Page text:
The Latest

The Woman in the Mirror

By Stephen Snyder M.D. on December 09, 2011 in SexualityToday
It's noteworthy that human sexual suffering so often seems to involve narcissistic wounds, rather than simply missed opportunities for pleasure. The link between sexuality and ordinary human self-love is a deep subject.

The Limits of Ambition

By Carl Beuke Ph.D. on December 09, 2011 in You're Hired
What can rock climbers, All Blacks, dogs with silly hats, professional basketball players, and pharmacists teach us about successful goal setting?

Is it Possible to Have Too Much Therapy?

By Donna Barstow on December 09, 2011 in Ink Blots Cartoons
Some therapists may be trying too hard -- and expecting too much from their patients. A cartoon about what happens when you go too far in one direction.

Life Satisfaction in the Wake of Disability

By Christopher Peterson Ph.D. on December 08, 2011 in The Good Life
One of the parable studies in positive psychology is an investigation reported some years ago by Phillip Brickman, Dan Coates, and Ronnie Janoff-Bulman (1978). These psychologists were then at Northwestern University, and the state of Illinois had just started to run a lottery.

Confronting Death in “Serenity”

Mortality salience in the film "Serenity" affects personality, love, and religion. A must-read for anyone who has confronted death--or for anyone who just loves Joss Whedon films.

Unleashing Your Inner Steve Jobs Part 2

By Moses Ma on December 08, 2011 in The Tao of Innovation
It's possible to achieve revolutionary change and deep innovation by making three fundamental shifts within your own awareness and within the consciousness of your team. What's more, these three shifts translate to ways that you encourage an innovative culture of success at your company.

Dominoes vs Rainbows

By Neil Farber M.D, Ph.D. on December 08, 2011 in The Blame Game
As Buddha said, "It is better to travel well, than to arrive." Becoming journey-oriented rather than outcome oriented is essential for creating our own positive reality in a mindfully spiritual way. I propose a "domino" theory of goal-setting and urge you to give up on the pot-of-gold at the end of the rainbow. Yes, you can still believe in the tooth fairy...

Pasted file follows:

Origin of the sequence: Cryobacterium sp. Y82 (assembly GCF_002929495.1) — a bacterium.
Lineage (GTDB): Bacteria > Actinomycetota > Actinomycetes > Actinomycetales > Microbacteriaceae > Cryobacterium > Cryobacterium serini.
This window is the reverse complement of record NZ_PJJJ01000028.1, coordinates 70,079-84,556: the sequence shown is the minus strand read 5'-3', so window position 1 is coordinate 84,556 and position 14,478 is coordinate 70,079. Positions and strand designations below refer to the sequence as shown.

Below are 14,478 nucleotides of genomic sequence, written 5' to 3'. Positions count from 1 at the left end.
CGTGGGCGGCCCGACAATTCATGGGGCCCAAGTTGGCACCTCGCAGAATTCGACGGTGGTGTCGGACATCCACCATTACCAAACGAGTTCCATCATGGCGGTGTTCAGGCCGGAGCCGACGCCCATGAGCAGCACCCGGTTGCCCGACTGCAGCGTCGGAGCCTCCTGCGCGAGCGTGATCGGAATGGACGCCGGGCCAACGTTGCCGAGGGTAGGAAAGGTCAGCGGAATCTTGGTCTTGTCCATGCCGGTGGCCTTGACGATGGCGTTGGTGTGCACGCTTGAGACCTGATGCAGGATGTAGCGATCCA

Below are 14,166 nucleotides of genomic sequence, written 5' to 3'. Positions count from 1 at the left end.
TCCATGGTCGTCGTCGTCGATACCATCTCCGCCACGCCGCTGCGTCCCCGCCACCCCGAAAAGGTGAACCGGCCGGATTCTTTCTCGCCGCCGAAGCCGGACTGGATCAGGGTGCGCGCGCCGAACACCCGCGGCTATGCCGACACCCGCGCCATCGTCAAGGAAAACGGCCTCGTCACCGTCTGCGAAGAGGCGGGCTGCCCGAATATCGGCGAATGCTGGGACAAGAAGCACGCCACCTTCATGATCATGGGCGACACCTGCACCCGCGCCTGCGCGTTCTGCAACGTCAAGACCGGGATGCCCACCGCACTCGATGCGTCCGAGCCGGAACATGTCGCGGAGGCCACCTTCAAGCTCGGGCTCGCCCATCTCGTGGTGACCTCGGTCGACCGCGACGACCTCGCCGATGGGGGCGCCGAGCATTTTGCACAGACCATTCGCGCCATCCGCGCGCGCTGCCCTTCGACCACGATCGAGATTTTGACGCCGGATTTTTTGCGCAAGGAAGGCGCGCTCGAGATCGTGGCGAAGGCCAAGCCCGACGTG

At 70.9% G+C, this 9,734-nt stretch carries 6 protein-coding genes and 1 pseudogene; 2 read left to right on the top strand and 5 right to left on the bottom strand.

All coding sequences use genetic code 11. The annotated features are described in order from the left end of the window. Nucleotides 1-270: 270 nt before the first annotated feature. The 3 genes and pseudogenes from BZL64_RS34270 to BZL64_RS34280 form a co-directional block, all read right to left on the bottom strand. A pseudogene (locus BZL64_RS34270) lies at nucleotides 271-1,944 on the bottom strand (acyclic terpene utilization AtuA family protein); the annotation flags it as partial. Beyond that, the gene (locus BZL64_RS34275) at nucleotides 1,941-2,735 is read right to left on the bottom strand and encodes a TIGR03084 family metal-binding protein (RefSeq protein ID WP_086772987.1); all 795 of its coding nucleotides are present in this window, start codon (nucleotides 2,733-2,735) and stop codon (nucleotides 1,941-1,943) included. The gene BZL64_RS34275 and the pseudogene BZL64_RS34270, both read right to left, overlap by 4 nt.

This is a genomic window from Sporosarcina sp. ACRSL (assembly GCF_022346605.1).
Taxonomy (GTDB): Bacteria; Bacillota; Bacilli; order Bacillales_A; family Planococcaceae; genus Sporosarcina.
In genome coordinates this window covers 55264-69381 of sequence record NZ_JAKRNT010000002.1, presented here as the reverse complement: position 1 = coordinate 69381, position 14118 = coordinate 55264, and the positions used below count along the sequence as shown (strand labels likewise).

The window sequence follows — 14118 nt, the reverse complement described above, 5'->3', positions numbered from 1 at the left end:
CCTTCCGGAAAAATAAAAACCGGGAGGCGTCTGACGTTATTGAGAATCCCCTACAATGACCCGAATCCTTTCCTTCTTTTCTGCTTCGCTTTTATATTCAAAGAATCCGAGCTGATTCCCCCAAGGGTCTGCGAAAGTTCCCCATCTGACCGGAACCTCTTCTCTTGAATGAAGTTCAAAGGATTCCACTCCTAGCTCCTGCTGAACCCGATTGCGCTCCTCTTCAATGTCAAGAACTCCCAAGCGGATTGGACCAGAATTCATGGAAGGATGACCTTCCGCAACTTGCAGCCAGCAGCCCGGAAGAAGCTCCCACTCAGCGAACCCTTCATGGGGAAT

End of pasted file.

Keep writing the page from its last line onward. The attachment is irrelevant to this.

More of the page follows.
Take the Whoikilledtoday Challenge!

By Jessica Pierce Ph.D. on December 08, 2011 in All Dogs Go to Heaven
To find out about the animals in your daily life, take the whatikilledtoday challenge: for one day or, better, for one week or one month, imagine and record all the animals that you killed or in whose death you have participated, even incidentally.

Empathic Rats and Ravishing Ravens

By Marc Bekoff Ph.D. on December 08, 2011 in Animal Emotions
Rats and ravens caution us about proudly tooting our "aren't we special" horn. A new study shows rats display empathy-driven behavior to help other rats in distress while another has demonstrated that ravens use body language and gestures to communicate with other ravens. Best to keep an open mind about the amazing cognitive and emotional capacities of other animals.

How Effective Is Your Marriage Therapy?

If you and your spouse have had some tough times and turned for help to a couples counselor, how can you assess if the therapy is genuinely helping?

Many folks in couples counseling are uncertain as to what to use as a measuring stick.
Whether the therapist is "a nice person" is not sufficient. Try this quiz instead.

Beyond the Coffee Crutch: The Secret to Vitality at Work

What's the number one reason for procrastinating? Survey says: low energy. Tackling tasks or chores when we are already tired is a surefire recipe for putting stuff off. So if you are tired of feeling tired, read on.

Lindy Micheals: Discovering My Inner Crone

By Jennifer Haupt on December 08, 2011 in One True Thing
The author of Crones Among Us talks about learning to accept the three stages of aging: maiden, mother, crone. And, loving every minute that life has to offer!

Rats Might Be Empathic and Will Help Other Rats in Need

By Christian Keysers Ph.D. on December 08, 2011 in The Empathic Brain
We thought only humans are compassionate. New research shows that rats are empathic and will help other rats in need.

How to Soulfully Give and Receive